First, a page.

服貿事件讓我想起1994年諾貝爾經濟獎得主 John Nash 於 2011年11月7日應邀來城大演講當代遊戲規則之事。其精神，就是如何由當事者設下雙贏策略。這才是匠器之外的「道」。John Nash 劃時代的理論對世界經貿、社會福祉，甚至國際政治都有很大的貢獻，值得重溫重視。
Idealism, practicality and The Way
I met with some student yesterday who wanted to exchange views about the recent social unrest in Taiwan. The unrest, related to the Cross-Strait Service Trade Agreement (CSSTA), is very disturbing, bringing together a clear case of idealism versus practicality.
Commendable as it is for the students to devote themselves to public issues and pursue their ideals, such appeals and dogged determination, in my opinion, are only the means to attain one's ideals. In an effort to employ the means we should not forget the rule of law.
It is very important that students in higher education have the opportunity to broaden their global outlook so that they become wiser about the world. It is essential for the creation of a creative and innovative workforce that student do not follow unthinkingly other people's views.
Since taking over as President of CityU in 2008, after 34 years' higher education experience in the US, I have championed this need for students to become more internationalised and to see the bigger picture. We have achieved a great deal in this regard over the past five years: CityU became the first university in Hong Kong to recruit students from Taiwan and we have exhorted ourselves to raise funds for promoting overseas exchanges for students. Our expectation is that at least 50 percent of all our students will have a chance to spend at least one semester at leading universities throughout the world during their studies at CityU.
Above all, we want CityU students to traverse the globe and apply what they learn in the classroom from our world-class faculty to the world beyond the classroom. This is the essence of a professional education and service to the community in multiple ways.
At the same time, it is equally imperative that people in my position keep themselves informed by regularly meeting the students who return from overseas study trips to find out how they feel about and what they have learned through such exchanges.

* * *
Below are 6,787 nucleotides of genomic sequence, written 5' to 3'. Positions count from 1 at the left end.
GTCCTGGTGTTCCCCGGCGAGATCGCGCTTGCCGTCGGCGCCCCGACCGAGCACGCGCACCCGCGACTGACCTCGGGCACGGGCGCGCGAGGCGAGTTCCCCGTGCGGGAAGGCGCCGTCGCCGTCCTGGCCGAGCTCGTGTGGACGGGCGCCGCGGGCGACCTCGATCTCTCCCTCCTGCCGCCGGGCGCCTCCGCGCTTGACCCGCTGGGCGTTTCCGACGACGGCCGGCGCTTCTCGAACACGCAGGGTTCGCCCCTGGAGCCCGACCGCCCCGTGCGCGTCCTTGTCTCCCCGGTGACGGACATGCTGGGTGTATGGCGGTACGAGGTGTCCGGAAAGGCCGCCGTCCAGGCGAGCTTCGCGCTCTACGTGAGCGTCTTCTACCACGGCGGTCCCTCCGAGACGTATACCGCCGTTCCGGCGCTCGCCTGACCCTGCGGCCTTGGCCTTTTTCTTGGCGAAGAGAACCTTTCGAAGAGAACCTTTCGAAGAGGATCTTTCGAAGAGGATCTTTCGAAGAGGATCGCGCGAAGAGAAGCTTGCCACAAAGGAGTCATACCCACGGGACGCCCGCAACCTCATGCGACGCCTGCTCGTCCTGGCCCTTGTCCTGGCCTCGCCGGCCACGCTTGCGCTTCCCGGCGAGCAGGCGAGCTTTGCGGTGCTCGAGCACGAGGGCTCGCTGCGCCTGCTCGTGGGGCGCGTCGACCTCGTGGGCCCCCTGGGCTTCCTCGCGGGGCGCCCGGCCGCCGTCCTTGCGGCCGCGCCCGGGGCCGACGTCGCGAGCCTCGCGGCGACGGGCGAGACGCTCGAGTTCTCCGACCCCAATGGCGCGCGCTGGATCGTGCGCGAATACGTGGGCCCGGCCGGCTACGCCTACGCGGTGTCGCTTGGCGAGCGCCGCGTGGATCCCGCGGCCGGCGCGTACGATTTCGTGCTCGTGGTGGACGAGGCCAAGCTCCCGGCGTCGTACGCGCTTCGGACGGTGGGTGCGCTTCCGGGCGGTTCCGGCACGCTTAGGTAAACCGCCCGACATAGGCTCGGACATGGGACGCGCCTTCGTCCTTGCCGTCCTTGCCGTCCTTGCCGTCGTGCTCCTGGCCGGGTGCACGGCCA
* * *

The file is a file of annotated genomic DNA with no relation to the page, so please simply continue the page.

Regarding the unrest in Taiwan, I have written to President Ma Ying-jeou, hoping that the Taiwan administration will appreciate young people's sincere concerns about our society and, with patience, start a dialogue with the students and the public over issues of common interest. Also, I advised our students to pay heed to health and safety in their responses to these kinds of issues.
The CSSTA incident reminded me of game theory, which Professor John Nash, winner of the Nobel Prize Laureate for Economic Sciences in 1994, discussed at a talk at CityU on 7 November 2011. The essential principle of game theory is to set a win-win strategy. That is "the Supreme Way", beyond mechanical devices and stereotyped means.
The epoch-marking theory proposed by Professor Nash has contributed significantly to the world economy and trade, social well-being, and even international politics, making it worthy of our attention. It is a theory that we should bear in mind when debating issues related to those that are affecting Taiwan today.
Young people are the promise of the future. We must pay heed to the majestic airs of "The Supreme Way" whether you are an administrator or a student, in addition to the employment of means.
Don't tarry till the spring breeze sweeps off the blooming flowers,
Finding ourselves helpless in an awkward situation.
I would set this down as our motto. Anyone who is genuinely concerned about social well-being should know and analyse the actual situation in an objective manner and focus his or her attention on solving the problems concerned. We should bear in mind that we should challenge, or perhaps conquer, ourselves before we challenge authority.
March 27, 2014